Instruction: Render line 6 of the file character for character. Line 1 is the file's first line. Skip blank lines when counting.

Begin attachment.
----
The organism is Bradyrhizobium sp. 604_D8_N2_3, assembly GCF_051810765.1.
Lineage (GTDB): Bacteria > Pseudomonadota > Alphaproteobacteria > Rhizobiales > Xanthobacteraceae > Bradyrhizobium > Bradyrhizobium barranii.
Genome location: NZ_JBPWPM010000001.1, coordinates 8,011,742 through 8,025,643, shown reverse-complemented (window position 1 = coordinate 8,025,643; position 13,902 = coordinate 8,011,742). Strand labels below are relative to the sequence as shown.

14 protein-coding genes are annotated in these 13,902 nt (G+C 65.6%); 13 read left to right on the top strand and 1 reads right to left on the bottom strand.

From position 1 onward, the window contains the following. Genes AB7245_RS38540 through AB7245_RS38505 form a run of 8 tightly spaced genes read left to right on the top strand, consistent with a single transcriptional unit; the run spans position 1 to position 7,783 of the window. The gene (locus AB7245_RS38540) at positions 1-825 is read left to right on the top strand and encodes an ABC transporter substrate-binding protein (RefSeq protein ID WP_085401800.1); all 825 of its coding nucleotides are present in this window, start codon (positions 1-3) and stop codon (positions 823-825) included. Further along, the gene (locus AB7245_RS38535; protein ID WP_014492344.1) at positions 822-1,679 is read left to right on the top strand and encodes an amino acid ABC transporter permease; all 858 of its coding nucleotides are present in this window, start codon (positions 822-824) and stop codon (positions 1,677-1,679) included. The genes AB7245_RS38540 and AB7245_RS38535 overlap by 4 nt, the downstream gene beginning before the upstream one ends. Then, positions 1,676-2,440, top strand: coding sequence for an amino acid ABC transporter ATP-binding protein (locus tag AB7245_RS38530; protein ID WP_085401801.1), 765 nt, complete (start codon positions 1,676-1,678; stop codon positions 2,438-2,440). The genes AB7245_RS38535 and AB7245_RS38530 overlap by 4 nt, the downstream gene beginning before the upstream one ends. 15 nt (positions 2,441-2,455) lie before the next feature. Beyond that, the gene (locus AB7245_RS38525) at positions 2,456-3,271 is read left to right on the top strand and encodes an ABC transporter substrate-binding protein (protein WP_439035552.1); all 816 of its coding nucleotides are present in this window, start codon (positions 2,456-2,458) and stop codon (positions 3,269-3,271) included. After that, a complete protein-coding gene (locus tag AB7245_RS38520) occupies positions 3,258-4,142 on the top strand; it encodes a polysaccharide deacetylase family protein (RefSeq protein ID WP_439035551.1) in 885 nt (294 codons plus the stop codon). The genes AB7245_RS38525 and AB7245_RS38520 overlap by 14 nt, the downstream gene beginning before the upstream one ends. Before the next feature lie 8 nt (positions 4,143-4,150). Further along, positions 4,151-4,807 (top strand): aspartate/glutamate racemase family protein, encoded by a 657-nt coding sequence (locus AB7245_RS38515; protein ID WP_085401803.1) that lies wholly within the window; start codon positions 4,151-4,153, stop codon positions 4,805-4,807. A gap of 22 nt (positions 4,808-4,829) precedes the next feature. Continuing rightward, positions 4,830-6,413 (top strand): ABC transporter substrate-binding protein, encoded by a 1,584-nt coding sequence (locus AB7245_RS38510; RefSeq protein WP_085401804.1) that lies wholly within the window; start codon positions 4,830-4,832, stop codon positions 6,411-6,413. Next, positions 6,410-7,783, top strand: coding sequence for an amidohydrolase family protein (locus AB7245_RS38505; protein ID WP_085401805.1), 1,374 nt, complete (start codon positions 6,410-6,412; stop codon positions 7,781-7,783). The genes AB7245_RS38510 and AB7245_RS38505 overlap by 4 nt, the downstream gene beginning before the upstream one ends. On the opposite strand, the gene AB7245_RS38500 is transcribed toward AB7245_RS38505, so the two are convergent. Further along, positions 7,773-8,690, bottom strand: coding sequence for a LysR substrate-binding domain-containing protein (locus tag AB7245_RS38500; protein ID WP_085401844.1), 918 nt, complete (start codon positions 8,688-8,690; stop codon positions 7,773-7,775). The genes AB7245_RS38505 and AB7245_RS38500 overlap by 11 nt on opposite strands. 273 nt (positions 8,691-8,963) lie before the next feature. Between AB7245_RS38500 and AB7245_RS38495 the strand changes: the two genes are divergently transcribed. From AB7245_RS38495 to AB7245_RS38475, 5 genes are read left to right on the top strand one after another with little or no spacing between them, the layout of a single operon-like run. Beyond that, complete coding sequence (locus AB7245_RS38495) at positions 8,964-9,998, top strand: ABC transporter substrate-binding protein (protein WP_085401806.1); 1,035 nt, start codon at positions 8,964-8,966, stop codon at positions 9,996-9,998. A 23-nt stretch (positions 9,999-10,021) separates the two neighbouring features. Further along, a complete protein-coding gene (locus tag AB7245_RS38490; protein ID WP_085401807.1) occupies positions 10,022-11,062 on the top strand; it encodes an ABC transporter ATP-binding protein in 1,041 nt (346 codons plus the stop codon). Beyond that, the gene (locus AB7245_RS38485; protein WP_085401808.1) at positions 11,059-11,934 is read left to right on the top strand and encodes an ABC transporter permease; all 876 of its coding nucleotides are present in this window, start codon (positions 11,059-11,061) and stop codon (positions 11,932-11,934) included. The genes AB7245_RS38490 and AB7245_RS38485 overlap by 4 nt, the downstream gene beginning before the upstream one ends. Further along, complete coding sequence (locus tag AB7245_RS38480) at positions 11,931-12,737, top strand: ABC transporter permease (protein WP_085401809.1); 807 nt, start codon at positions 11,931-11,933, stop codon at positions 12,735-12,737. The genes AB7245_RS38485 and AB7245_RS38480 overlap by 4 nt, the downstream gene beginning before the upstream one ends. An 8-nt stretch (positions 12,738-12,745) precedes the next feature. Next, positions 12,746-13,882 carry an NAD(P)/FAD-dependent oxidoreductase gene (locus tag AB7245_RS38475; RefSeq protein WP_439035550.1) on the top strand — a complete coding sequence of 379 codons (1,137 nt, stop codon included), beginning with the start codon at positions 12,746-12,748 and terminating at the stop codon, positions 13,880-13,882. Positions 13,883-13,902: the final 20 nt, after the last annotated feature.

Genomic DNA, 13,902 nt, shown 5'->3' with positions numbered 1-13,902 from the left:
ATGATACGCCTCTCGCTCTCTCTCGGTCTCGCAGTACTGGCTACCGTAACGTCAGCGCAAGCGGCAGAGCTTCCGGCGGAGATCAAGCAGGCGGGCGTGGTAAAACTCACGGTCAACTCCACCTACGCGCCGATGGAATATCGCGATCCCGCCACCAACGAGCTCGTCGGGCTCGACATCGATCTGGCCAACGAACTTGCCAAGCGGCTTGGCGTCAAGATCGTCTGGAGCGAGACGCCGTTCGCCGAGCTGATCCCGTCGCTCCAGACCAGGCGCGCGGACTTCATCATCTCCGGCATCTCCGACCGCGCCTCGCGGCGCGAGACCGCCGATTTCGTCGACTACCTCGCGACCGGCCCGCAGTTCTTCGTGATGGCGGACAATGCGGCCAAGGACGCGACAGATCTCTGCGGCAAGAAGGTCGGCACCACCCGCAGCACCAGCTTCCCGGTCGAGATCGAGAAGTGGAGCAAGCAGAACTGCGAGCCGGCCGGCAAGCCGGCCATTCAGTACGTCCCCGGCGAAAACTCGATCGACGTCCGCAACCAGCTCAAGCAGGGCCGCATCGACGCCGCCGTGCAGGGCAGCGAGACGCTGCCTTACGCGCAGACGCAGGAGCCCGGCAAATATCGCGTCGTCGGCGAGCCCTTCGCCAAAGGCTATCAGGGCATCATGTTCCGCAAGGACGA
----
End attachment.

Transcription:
Genomic DNA, 13,902 nt, shown 5'->3' with positions numbered 1-13,902 from the left: